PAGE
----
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  # 2248250 30-May-2019 10:16
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Haha i didn't even consider the kids with legitimate social issues that underperform.  My brain when straight to "what if the kid is stupid" LOL 

 

That sums me up brilliantly :)


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  # 2248299 30-May-2019 10:26
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Beccara:

 

Pretty much, Performance pay can only work when you've solved the issues of kids coming to school hungry/sick/distracted/mentally unwell. Those are all things outside the Teachers job that will directly impact any metric you can use to determine their "performance"

 

 

nevermind hungry kids, I heard that some kids don't live in a proper house!





Swype on iOS is detrimental to accurate typing. Apologies in advance.




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  # 2248302 30-May-2019 10:28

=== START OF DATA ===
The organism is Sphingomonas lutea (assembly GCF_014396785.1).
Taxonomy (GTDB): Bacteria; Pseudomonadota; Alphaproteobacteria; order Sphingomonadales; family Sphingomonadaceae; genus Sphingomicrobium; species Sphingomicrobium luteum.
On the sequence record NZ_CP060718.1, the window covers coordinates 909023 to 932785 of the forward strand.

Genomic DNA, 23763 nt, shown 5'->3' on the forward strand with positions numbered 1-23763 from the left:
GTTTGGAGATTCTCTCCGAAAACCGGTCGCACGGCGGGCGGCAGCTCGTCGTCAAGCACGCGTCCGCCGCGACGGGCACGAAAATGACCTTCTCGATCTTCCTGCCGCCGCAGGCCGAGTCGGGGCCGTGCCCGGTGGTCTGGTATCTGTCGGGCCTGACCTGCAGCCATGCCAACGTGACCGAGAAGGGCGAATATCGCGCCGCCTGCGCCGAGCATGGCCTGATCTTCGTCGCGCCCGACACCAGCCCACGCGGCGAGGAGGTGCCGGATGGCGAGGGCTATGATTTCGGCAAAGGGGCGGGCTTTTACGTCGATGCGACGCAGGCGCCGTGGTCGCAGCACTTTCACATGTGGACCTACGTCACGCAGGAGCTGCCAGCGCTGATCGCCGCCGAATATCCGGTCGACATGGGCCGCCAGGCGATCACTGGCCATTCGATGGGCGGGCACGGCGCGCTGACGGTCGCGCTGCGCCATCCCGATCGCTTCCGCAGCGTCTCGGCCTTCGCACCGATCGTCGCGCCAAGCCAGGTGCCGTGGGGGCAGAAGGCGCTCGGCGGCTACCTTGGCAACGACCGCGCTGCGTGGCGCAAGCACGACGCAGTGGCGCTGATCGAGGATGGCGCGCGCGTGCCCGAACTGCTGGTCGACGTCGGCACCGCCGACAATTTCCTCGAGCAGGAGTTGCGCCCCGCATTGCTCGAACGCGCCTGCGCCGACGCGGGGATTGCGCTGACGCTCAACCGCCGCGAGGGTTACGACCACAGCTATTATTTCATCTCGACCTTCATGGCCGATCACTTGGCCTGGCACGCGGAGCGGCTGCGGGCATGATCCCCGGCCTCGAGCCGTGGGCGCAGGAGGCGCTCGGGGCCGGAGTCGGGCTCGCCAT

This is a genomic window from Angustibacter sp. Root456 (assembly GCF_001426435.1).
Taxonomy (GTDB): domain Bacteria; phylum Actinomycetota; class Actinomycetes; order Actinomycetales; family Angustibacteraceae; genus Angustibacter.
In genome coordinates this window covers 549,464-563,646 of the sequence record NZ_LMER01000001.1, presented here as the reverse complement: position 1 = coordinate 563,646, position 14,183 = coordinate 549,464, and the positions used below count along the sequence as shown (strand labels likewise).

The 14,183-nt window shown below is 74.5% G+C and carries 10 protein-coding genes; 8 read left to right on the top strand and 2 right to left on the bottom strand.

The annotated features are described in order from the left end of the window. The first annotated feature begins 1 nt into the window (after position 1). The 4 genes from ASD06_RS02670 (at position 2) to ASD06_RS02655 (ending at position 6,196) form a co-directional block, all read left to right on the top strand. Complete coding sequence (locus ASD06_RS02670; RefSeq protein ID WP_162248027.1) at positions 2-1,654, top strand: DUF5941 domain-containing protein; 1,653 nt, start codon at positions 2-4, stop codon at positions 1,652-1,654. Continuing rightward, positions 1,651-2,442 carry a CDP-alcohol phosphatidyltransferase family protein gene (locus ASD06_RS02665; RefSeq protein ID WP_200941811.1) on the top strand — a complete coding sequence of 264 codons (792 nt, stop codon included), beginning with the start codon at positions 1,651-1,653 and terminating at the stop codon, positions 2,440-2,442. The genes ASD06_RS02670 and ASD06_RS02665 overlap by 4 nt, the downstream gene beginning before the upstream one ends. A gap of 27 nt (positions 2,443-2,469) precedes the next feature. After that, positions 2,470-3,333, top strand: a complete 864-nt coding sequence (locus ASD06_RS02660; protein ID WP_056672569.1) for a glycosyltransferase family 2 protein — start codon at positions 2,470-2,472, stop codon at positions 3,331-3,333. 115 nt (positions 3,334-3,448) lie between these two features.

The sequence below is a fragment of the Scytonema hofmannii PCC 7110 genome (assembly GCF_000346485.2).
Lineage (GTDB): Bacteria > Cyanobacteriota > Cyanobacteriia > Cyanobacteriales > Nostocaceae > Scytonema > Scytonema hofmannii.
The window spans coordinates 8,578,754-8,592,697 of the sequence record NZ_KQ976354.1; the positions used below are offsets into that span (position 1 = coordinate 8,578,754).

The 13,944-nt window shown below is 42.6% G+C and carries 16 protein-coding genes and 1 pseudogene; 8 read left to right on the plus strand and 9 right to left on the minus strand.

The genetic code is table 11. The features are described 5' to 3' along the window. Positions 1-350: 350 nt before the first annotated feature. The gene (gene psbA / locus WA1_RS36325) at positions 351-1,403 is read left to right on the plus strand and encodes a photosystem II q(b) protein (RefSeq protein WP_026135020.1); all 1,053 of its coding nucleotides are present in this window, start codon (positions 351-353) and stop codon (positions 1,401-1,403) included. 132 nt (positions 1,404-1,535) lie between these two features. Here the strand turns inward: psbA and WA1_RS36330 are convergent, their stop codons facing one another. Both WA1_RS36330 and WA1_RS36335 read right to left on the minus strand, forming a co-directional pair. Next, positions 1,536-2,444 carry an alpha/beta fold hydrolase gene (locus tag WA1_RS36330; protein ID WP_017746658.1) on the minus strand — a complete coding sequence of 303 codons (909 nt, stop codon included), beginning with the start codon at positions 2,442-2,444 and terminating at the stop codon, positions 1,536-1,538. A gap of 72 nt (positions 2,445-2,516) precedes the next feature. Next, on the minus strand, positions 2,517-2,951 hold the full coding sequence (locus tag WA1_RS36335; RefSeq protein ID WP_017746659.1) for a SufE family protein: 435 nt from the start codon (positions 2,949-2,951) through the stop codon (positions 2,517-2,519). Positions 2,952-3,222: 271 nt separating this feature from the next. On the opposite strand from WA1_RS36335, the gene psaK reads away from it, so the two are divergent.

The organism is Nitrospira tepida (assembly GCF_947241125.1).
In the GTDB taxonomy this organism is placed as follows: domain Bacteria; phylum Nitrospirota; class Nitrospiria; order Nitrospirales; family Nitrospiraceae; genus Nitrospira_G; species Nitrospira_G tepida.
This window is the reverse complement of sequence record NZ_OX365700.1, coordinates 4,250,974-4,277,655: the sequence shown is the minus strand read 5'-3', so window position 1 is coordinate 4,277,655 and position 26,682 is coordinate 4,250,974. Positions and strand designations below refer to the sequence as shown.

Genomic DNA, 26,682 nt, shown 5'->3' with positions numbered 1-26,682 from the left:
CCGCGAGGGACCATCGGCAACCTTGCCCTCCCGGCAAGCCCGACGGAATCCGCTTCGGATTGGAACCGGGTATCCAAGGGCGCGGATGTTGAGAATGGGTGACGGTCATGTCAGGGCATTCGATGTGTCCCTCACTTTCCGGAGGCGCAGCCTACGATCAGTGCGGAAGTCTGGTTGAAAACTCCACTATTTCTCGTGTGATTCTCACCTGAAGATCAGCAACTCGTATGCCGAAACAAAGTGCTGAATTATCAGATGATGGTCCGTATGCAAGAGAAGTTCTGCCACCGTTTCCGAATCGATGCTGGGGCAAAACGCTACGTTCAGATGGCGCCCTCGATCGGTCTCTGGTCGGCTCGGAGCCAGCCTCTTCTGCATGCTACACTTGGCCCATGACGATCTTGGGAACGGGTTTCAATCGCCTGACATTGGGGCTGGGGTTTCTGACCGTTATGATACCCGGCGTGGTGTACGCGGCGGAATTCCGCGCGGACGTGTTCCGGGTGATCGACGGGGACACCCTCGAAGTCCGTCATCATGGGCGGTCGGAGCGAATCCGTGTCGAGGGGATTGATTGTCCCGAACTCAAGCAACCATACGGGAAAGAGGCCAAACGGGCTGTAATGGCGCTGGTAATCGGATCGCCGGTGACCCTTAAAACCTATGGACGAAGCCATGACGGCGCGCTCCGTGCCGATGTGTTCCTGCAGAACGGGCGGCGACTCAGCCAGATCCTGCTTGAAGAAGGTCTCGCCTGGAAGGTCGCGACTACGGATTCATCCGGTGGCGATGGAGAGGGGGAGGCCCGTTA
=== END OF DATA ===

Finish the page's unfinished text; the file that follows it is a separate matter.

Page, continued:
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trig42:

 

Listening to talkback yesterday, I got the feeling that the bigger issue is classroom conditions rather than pay (though, who is going to turn away more money?).

 

Stories of teachers being verbally and physically abused by children - you wouldn't put up with that in a $50,000 per annum corporate job (or even a retail or hospo job for less pay).

 

I couldn't be a teacher, no matter the money. I'd lose my patience. Kudos to those who can, and I hope the conditions improve.

 

 

When I taught public I was assaulted in the classroom, punched, kicked and thrown into a white board (this was in my second year of teaching).  His classmates jumped on him and wrestled him to the floor.  He fought them off went out side and smashed some windows.  He was stood down for a couple of weeks, but because he was 13 and no other school would take him he was back to school after that.  It took another teacher assault, a couple of student assaults and then trying to burn down the caretakers shed that the school could get him placed in a residential school.